I say TAKE THE MONEY. Use it to refinance the national debt or something useful

  6. Rod1963

    Is college the problem or is it the fact that college attracts bat-shit crazy intellectuals who would otherwise be obsessed Dee’s work on Angels or the alleged works of the Rosey Cross which kept them busy and from interfering with society at large.

    If you look back to pre-college times and even up the 18th century. A certain segment of Intellectuals were obsessed with various occult tracts and thinking. Men like William Blake were members of Tantric cults imported from India by British East-India traders. Isaac Newton wrote equally about the occult as well as physics.

    Look at our Founding Fathers. Washington never saw a real college. Jefferson was mostly taught by tutors and only had two years of college. He spent the first year partying and dancing. Franklin appeared to be a true autodictat and entrepreneur. Some like Adams were formally educated though in the classical tradition which is all but dead in this era and would send most intellectuals into the tall grass if it was made mandatory.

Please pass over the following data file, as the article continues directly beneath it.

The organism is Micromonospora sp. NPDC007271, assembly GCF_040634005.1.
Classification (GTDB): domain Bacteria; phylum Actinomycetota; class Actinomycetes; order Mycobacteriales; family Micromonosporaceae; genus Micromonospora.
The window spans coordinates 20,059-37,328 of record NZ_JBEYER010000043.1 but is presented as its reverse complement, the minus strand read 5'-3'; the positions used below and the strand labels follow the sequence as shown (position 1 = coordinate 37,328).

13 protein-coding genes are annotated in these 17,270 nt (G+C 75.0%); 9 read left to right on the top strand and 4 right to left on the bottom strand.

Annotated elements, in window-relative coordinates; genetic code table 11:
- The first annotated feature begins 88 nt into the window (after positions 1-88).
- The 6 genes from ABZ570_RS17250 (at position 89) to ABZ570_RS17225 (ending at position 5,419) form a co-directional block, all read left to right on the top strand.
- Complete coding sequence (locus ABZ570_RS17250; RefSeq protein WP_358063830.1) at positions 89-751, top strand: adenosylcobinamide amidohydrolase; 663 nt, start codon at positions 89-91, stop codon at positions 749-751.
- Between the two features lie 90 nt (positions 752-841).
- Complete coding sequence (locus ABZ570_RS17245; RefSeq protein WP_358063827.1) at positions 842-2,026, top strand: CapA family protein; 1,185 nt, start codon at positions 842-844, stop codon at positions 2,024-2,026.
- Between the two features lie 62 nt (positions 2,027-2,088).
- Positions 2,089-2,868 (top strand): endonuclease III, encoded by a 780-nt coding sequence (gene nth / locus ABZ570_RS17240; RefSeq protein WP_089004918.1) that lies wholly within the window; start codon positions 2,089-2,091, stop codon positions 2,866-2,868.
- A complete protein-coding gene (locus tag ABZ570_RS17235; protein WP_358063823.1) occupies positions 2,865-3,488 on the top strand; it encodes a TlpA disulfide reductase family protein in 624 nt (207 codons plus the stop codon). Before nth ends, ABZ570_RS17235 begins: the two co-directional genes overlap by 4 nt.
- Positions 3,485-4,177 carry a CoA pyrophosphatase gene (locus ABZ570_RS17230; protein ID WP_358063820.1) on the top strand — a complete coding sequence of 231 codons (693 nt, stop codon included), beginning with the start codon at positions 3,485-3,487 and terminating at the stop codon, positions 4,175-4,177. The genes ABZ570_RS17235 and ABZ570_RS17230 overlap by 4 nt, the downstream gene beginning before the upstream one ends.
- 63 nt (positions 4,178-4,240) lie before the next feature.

Perhaps college strayed too far from it’s original purpose like many things in our modern era.

    it’s late and I’m rambling.

    1. Severian

      Is college the problem or is it the fact that college attracts bat-shit crazy intellectuals who would otherwise be obsessed Dee’s work on Angels or the alleged works of the Rosey Cross which kept them busy and from interfering with society at large.